Compost bins come in many different shapes and sizes. There are massive wooden boxes, intricate multi-chamber structures, and even plastic ones that rotate. You don’t need anything fancy or large to make a decent compost bin, though. Whether you lack time, energy, and resources or it’s just a preference, you can forgo a big bin. You can make compost for your garden in a much smaller space. If you’re looking for how to get started composting, here’s how to create your very own simple DIY compost bin starting with just a 5-gallon bucket from any hardware or general store.
To start your compost bin, you’ll need:
- A 5-gallon bucket with a lid
- A drill or other hole-punching tool
- Several small sticks, dowel rods, or an old strainer
- A mix of veggie scraps and dry leaves, paper scraps, or grass clippings to get your compost started
- Optional: If your bucket has a metal handle, you may want pliers to remove the handle.
Test your materials before starting to make sure everything fits together snuggly. The lid for your bucket should fit securely, and the sticks, dowel rods, or old strainer should likewise fit in the bottom of the bucket.
This method can easily be downsized or upsized to meet your needs. If you’re living alone or don’t produce many scraps for composting, you can follow these same directions with a smaller bucket. On the other hand, if you’re living with multiple people or produce a lot of scraps, these instructions apply just as well to a larger bucket or multiple buckets.
The first step to prepare your DIY compost bucket is to drill air holes in the top, bottom, and sides of the bucket. You’ll want more holes on the top and bottom than on the sides, and the holes should be less than an inch in diameter. This is an important step to ensure your compost bin has proper drainage, which it needs to properly compost. If your bucket has a thick handle, you may want to remove it with pliers. This isn’t necessary, but it does make it easier to roll your bucket.
Fit the sticks, dowel rods, or old strainer into the bottom of your bucket. These are there to keep your drainage holes from getting clogged with compost. If the holes get stopped up, excess water can build up, which leads to mold.
Start with a layer of brown material. Dried leaves, straw, hay, newspaper, or even a little cardboard will work. Then add a layer of green material, like fresh lawn clippings, vegetable scraps, and fruit peels. Keep alternating layers until your bucket is halfway full, then add a light sprinkling of water, and continue layering until your bucket is full or you’ve run out of material.
Anything organic can be added to your compost, but there are a few things to keep in mind. Kitchen scraps, such as peels or rinds, should be rinsed or washed first if they were treated with pesticides. Fish and meat can be added to compost, but they smell when breaking down and often attract animals. Wood and bone can break down but take significantly longer, so you should avoid putting them in your compost.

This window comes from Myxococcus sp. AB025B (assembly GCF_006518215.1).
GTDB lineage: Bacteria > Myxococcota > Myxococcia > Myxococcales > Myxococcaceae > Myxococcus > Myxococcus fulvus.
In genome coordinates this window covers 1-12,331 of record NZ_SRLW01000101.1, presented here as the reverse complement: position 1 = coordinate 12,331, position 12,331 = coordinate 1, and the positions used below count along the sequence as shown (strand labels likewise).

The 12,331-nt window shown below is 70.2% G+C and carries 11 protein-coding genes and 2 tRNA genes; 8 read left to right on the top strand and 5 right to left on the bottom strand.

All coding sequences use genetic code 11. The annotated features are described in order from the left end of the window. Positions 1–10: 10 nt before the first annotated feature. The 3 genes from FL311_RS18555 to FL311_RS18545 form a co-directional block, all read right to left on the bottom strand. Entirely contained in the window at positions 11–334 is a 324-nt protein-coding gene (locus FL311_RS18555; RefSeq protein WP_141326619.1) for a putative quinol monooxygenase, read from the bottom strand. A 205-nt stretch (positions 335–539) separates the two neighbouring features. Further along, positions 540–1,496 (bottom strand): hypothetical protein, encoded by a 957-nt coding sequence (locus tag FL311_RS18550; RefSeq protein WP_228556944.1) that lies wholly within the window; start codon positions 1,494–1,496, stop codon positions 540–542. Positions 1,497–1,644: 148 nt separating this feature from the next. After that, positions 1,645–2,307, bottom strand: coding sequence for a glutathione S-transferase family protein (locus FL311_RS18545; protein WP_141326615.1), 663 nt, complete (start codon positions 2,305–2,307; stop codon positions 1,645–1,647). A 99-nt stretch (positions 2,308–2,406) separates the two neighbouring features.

Every time you add scraps to your bucket, secure the lid and then roll the bucket across the ground. You don’t need to roll it far, just back and forth a few times. This mixes the compost, which increases airflow and helps to prevent excess moisture buildup. Also, be aware of where you’re putting your bin. It can be placed in either the sun or the shade, but if it’s in the sun, the compost materials will degrade that much faster.
Most issues with compost bins are caused by an imbalance of brown and green material, a moisture buildup, or a lack of airflow. If your compost is drying out, decomposition will slow to a crawl. Add more green material or a light sprinkling of water and mix thoroughly. Compost that is beginning to smell like rotting food typically has too much green material, so add brown material and mix.
A buildup of moisture and lack of airflow can both cause smelly compost. If your compost is more than slightly damp, there is too much water. Add brown material and mix your compost. You may also need to check that all your air and drainage holes are clear. If your compost seems tightly compacted, there isn’t enough air and your compost needs to be mixed. Roll your bucket like you normally would, then check it again. If it is still too compact, take a shovel, pitch fork, or a sturdy stick and mix it manually.
Now you’re ready to turn any bucket you own into a DIY compost bucket. This is quite possibly the easiest way to make a compost bin, making it a great fit for almost any person, place, or situation. Be careful when using the drill, make sure all the parts fit together, and mix your compost thoroughly whenever you add something to it. It really is just that simple!
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